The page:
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Craigs list find - Le Grand Godin Model 3720

Post in 'Classic Wood Stove Forums (prior to approx. 1993)' started by rkofler, Sep 28, 2012.

  1. rkofler

    rkofler Burning Hunk

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  2. begreen

    begreen Mooderator Staff Member

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    They are a classic French parlor stove. Not too bad with coal from what I read, but only so, so with wood. Maybe they meant cubic feet heated.
  3. My Oslo heats my home

    My Oslo heats my home Minister of Fire

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    I'd say 5,000 sq ft is a stretch for that stove. Might be a typo. Coal would probably be the best option in the parlor stove.
  4. geoxman

    geoxman Feeling the Heat

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    coal stove as long as everything inside is intact. The paint looks botched and 20lbs of coal will not last too long. JMHO and good luck
  5. KaptJaq

    KaptJaq Minister of Fire

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    The 3720 is Le Petit Godin, the 3721 is Le Grand Godin.

    The 3720 is a 5kw (about 17,000 btu/hr) stove. With wood you can probably get 2 or 3 hour burns, with coal it is capable of a 12 hour burn. Good coal is about 12,500 btu/lb so to get the 17,000 btu/hr would need about 1.5 lbs of coal per hour.

    It will never heat 5,000 sq ft, maybe 800 - 1,000. The Godin manual says it will heat 70 to 150 cubic meters. 70 cubic meters is 2400 cubic feet. With 8 foot ceilings that is about 300 sq ft. 150 cubic meters comes out to about 700 sq ft.

    The manual, in french, can be found here:
    http://www.godin.fr/notices-siteweb/3720A_petit-godin_4238B-05.pdf

    The paint on the stove in the picture is not right, probably repainted. It is missing it's ash tray. Unless the insides are in mint condition and all the parts are there it is not worth $300.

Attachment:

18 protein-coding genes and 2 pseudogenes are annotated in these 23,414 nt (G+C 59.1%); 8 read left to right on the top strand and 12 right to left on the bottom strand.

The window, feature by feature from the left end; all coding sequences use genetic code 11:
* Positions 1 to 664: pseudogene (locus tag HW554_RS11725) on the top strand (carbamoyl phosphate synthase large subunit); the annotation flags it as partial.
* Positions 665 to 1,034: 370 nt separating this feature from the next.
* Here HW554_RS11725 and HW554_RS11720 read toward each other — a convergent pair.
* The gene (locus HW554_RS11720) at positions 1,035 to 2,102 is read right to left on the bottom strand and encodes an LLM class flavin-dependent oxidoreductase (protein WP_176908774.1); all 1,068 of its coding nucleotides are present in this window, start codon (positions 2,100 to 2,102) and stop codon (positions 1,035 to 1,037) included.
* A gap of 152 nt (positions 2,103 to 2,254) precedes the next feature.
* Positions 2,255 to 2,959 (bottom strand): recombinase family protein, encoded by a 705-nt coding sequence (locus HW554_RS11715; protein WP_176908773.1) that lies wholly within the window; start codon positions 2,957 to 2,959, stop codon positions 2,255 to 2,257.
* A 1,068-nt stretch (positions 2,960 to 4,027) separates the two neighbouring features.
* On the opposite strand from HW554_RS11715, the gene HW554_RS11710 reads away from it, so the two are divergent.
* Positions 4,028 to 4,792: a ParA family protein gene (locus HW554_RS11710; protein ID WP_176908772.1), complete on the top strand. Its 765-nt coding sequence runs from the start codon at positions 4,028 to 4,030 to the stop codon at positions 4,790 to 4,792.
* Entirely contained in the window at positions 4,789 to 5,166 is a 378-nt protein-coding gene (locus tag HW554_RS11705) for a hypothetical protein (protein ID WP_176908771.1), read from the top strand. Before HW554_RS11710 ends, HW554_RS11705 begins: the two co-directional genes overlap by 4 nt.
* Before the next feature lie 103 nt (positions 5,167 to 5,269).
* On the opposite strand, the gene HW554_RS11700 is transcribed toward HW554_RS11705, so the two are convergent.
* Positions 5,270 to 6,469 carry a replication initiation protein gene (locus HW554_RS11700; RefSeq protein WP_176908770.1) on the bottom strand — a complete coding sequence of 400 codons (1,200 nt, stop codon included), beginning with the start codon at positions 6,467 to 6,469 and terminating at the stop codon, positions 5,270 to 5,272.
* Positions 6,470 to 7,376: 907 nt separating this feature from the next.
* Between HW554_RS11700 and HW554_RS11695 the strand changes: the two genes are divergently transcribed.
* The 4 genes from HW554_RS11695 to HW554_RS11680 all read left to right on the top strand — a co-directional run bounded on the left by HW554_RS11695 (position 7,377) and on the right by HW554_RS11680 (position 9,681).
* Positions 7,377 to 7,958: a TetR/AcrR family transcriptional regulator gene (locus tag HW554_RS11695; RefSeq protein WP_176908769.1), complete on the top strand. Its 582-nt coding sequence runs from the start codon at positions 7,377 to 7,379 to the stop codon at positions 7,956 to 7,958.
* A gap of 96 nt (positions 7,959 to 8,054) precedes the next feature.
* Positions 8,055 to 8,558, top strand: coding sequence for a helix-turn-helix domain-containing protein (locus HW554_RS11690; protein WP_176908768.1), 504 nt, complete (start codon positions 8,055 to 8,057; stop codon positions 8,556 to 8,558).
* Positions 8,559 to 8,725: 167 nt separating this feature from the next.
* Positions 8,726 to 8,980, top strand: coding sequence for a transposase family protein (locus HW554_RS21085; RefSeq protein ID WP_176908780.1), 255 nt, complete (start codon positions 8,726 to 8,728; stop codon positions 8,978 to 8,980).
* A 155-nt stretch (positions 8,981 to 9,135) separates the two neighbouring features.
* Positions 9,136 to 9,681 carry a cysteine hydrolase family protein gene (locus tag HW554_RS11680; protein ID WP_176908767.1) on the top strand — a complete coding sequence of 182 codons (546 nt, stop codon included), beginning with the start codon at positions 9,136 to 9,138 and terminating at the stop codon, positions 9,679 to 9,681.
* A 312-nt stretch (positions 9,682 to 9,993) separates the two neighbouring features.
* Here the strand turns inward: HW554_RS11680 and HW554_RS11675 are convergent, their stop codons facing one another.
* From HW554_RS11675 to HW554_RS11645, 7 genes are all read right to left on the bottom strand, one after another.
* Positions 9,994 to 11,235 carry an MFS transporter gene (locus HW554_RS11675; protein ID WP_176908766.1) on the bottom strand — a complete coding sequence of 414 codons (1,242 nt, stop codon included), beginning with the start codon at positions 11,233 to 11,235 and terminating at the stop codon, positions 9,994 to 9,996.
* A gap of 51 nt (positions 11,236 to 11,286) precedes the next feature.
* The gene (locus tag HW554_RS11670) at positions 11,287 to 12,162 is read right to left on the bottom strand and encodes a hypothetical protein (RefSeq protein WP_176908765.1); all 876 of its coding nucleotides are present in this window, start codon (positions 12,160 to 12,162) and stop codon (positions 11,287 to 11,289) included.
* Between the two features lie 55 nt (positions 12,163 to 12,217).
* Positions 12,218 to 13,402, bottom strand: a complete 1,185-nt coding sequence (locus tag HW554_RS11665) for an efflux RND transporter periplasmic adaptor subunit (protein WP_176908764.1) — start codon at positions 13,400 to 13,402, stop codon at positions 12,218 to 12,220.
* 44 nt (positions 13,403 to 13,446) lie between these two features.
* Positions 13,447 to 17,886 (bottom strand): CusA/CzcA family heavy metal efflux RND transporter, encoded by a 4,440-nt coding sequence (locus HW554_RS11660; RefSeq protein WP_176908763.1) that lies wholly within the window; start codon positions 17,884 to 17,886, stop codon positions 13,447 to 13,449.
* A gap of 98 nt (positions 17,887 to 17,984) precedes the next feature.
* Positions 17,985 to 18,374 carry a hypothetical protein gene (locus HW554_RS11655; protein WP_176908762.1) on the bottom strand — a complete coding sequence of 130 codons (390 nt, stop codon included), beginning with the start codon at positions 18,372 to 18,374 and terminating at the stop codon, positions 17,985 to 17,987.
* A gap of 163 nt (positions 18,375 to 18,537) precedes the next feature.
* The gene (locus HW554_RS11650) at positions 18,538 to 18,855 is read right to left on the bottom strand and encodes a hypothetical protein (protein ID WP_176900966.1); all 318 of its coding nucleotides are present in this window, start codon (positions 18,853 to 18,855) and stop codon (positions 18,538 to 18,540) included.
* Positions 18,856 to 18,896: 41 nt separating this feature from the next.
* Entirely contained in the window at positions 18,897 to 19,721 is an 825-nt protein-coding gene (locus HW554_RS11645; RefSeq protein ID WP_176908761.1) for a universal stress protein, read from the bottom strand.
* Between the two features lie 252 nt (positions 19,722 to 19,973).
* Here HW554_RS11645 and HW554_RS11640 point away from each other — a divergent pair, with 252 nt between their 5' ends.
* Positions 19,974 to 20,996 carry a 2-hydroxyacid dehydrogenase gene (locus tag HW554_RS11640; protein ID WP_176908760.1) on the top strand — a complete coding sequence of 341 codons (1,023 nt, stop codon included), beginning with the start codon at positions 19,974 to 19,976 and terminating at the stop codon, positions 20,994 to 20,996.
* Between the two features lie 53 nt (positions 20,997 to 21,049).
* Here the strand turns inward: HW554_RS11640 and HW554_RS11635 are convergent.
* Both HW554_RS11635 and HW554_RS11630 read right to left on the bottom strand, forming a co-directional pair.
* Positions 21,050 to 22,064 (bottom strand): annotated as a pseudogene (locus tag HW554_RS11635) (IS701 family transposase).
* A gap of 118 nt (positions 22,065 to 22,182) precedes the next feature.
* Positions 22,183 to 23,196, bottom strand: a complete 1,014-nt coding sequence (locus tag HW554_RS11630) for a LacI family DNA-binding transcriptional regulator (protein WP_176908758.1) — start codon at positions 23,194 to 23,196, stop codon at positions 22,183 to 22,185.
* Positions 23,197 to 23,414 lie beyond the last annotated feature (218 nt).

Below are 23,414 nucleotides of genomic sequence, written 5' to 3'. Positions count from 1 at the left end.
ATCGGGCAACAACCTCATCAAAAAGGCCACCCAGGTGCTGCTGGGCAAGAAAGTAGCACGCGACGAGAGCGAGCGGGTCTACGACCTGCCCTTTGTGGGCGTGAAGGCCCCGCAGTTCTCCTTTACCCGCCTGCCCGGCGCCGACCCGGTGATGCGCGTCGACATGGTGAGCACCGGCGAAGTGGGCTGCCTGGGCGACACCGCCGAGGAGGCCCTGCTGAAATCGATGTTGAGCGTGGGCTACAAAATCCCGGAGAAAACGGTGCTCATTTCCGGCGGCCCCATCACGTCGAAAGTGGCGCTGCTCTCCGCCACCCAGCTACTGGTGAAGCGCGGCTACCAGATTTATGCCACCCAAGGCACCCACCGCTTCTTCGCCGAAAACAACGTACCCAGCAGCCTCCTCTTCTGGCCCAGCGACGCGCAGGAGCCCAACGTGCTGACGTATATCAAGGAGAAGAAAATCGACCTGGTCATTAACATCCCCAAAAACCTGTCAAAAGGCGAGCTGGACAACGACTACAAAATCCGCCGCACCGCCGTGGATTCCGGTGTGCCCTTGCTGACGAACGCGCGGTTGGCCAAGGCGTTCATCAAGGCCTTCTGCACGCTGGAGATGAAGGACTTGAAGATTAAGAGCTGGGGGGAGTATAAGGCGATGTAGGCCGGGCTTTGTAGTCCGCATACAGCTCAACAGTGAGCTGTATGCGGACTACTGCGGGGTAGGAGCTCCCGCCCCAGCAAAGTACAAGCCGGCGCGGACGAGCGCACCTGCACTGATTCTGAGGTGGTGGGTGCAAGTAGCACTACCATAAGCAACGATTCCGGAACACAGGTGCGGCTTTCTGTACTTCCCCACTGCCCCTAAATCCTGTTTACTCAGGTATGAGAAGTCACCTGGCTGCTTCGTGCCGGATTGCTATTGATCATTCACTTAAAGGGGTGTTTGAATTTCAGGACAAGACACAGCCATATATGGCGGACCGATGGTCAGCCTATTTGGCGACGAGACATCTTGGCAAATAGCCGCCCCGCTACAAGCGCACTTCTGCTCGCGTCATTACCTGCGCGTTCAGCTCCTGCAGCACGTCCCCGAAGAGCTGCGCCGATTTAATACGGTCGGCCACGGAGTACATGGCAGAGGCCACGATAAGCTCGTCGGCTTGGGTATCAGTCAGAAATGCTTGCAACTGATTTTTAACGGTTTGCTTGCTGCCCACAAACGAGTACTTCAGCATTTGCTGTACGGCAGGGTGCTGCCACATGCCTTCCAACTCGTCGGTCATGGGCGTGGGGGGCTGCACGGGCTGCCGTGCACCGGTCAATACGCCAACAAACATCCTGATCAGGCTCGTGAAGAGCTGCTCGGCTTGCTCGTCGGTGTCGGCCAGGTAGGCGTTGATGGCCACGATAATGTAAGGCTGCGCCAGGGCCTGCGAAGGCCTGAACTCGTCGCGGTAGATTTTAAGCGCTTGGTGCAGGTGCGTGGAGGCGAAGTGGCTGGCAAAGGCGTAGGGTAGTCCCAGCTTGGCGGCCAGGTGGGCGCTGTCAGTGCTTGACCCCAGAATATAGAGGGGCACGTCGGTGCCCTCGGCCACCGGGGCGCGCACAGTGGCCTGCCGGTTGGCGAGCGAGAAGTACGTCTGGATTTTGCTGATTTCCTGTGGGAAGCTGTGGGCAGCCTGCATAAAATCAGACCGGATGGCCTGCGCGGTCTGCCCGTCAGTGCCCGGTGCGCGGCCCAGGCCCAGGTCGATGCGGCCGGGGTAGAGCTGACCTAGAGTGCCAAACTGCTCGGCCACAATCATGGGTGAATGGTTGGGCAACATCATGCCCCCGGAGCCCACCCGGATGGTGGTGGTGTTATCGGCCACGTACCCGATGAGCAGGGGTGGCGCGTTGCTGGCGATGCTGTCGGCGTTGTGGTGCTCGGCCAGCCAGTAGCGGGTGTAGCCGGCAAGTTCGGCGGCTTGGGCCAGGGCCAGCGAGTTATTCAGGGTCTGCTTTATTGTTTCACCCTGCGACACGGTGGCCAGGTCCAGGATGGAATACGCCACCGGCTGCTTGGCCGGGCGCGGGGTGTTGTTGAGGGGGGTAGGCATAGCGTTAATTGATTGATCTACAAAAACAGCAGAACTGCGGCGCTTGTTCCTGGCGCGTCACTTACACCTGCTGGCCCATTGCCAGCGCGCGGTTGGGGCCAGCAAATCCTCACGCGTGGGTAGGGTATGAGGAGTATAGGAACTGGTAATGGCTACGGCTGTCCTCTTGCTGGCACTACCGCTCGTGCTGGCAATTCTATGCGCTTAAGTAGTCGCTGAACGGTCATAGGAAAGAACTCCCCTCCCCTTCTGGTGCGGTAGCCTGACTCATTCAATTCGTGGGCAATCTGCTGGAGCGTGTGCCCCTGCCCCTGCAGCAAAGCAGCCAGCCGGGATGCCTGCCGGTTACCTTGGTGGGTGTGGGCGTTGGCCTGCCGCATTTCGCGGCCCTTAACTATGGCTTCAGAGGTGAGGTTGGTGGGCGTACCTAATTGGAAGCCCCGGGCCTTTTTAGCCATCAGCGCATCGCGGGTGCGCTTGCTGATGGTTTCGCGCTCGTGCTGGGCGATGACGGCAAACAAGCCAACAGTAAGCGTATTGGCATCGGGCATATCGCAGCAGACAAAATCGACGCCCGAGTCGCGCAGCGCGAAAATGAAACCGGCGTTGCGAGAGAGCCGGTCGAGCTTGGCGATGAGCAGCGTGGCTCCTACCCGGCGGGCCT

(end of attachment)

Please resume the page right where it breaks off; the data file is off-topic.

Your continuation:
Here is a picture of my 3721. It is a 10kw stove (about 35,000 btus/hr). I easily get 12-15 hour burns on coal and 4 to 6 hours on wood. It has been installed since the early 70's and is still used when the temperature is forecast to top out in the 30s or less for more than a couple of days in a row.

    IMG_5455_a1.JPG

    KaptJaq
  6. begreen

    begreen Mooderator Staff Member

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    Thanks for the info KaptJaq. I was hoping you'd notice this thread.
  7. KaptJaq

    KaptJaq Minister of Fire

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    Starting to see less and less of them here. They have not been imported since the early 90s. Many of the ones I see on the market are either fried from over-firing, rusted out, or covered in paint from years of ornamental use.

    In France they are still manufactured and, especially in rural areas, are still popular. They are easy to burn, give pretty good heat, and are pretty durable. They will burn just about anything, hard coal, soft coal, peat, wood. There is even an oil option that can be dropped into the cylinder on some models. They are sort of like the Fisher stoves are here...

    KaptJaq
  8. Cross Cut Saw

    Cross Cut Saw Feeling the Heat

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    This forum never ceases to amaze me, something that seems so old and random and here someone has one and can tell you all about it.
    PA. Woodsman likes this.
  9. defiant3

    defiant3 Feeling the Heat

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    Wonder how these guys would run on bio-brix?
  10. fbelec

    fbelec Minister of Fire

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    hi kaptjaq

    gorgeous set up.